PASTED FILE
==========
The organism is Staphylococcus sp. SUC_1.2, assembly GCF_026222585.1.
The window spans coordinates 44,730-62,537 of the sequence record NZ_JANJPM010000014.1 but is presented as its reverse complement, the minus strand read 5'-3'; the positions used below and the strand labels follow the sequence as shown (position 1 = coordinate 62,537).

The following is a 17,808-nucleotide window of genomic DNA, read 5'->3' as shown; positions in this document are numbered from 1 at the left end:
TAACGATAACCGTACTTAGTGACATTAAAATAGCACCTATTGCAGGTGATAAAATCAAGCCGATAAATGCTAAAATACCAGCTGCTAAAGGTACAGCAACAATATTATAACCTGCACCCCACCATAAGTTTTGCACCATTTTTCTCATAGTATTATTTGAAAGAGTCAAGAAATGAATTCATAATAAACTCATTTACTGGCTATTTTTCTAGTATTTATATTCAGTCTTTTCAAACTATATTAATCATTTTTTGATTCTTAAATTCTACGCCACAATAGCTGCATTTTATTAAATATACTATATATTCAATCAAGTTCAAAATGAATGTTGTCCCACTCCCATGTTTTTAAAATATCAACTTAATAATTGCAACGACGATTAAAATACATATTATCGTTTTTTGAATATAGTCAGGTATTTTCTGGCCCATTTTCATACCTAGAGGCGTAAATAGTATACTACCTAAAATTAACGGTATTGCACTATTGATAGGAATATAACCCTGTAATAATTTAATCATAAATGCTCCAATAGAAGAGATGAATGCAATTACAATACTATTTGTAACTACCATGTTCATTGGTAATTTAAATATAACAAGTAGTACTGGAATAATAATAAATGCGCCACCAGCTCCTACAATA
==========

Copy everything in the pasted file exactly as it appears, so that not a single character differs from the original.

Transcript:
The organism is Staphylococcus sp. SUC_1.2, assembly GCF_026222585.1.
The window spans coordinates 44,730-62,537 of the sequence record NZ_JANJPM010000014.1 but is presented as its reverse complement, the minus strand read 5'-3'; the positions used below and the strand labels follow the sequence as shown (position 1 = coordinate 62,537).

The following is a 17,808-nucleotide window of genomic DNA, read 5'->3' as shown; positions in this document are numbered from 1 at the left end:
TAACGATAACCGTACTTAGTGACATTAAAATAGCACCTATTGCAGGTGATAAAATCAAGCCGATAAATGCTAAAATACCAGCTGCTAAAGGTACAGCAACAATATTATAACCTGCACCCCACCATAAGTTTTGCACCATTTTTCTCATAGTATTATTTGAAAGAGTCAAGAAATGAATTCATAATAAACTCATTTACTGGCTATTTTTCTAGTATTTATATTCAGTCTTTTCAAACTATATTAATCATTTTTTGATTCTTAAATTCTACGCCACAATAGCTGCATTTTATTAAATATACTATATATTCAATCAAGTTCAAAATGAATGTTGTCCCACTCCCATGTTTTTAAAATATCAACTTAATAATTGCAACGACGATTAAAATACATATTATCGTTTTTTGAATATAGTCAGGTATTTTCTGGCCCATTTTCATACCTAGAGGCGTAAATAGTATACTACCTAAAATTAACGGTATTGCACTATTGATAGGAATATAACCCTGTAATAATTTAATCATAAATGCTCCAATAGAAGAGATGAATGCAATTACAATACTATTTGTAACTACCATGTTCATTGGTAATTTAAATATAACAAGTAGTACTGGAATAATAATAAATGCGCCACCAGCTCCTACAATA